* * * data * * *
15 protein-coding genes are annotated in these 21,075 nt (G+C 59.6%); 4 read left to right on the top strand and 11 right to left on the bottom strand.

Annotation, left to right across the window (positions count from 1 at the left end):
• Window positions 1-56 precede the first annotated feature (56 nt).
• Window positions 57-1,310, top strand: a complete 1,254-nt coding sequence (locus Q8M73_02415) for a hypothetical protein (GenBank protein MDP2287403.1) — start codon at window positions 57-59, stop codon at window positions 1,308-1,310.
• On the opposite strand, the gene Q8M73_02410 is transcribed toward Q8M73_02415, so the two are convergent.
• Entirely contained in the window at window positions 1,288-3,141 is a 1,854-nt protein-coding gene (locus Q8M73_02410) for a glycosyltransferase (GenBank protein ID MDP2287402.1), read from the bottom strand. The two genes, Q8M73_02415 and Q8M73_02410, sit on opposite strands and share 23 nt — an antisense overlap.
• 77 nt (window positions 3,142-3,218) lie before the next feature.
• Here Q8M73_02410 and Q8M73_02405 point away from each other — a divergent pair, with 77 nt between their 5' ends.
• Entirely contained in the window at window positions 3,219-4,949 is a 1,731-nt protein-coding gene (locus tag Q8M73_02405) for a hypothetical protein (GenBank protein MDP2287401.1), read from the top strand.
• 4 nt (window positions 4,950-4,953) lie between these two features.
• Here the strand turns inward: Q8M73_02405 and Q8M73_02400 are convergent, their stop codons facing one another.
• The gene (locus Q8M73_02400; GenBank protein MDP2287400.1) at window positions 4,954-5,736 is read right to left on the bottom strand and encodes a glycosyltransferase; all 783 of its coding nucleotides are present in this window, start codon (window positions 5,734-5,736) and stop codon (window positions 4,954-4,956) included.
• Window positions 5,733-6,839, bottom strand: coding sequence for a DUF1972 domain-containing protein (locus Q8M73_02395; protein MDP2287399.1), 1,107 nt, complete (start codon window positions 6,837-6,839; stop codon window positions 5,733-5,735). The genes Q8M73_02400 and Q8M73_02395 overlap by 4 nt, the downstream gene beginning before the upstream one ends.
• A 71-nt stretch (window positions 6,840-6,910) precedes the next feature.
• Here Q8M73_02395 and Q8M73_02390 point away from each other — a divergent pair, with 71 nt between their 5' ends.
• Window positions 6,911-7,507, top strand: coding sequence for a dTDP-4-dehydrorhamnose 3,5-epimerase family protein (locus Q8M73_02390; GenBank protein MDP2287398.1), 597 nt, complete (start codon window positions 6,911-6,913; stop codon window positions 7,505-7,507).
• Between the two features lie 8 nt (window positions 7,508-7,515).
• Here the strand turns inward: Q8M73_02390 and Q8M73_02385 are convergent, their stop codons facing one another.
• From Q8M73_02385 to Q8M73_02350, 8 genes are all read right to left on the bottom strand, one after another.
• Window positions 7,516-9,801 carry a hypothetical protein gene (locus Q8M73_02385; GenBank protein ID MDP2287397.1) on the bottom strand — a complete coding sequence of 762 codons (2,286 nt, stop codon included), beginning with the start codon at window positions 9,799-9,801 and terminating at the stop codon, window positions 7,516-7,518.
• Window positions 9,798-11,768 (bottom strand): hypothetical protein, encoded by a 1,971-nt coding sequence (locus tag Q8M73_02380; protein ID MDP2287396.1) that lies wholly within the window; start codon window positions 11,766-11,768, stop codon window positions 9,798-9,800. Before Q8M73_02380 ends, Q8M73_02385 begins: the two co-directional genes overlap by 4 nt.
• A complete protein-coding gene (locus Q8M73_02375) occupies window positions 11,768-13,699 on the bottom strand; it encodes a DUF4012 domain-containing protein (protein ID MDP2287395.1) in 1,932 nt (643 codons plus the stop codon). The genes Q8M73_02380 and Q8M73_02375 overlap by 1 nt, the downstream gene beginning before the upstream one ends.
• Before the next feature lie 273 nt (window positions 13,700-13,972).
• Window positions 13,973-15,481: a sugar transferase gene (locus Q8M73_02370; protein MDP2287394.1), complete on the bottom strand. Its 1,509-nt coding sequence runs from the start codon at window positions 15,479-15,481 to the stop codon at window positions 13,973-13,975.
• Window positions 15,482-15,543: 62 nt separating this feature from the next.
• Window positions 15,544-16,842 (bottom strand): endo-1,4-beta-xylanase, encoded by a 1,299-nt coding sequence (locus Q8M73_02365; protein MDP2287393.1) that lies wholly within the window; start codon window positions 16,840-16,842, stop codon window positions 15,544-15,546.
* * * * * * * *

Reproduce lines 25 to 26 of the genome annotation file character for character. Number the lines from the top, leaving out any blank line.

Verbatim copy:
• Window positions 15,482-15,543: 62 nt separating this feature from the next.
• Window positions 15,544-16,842 (bottom strand): endo-1,4-beta-xylanase, encoded by a 1,299-nt coding sequence (locus Q8M73_02365; protein MDP2287393.1) that lies wholly within the window; start codon window positions 16,840-16,842, stop codon window positions 15,544-15,546.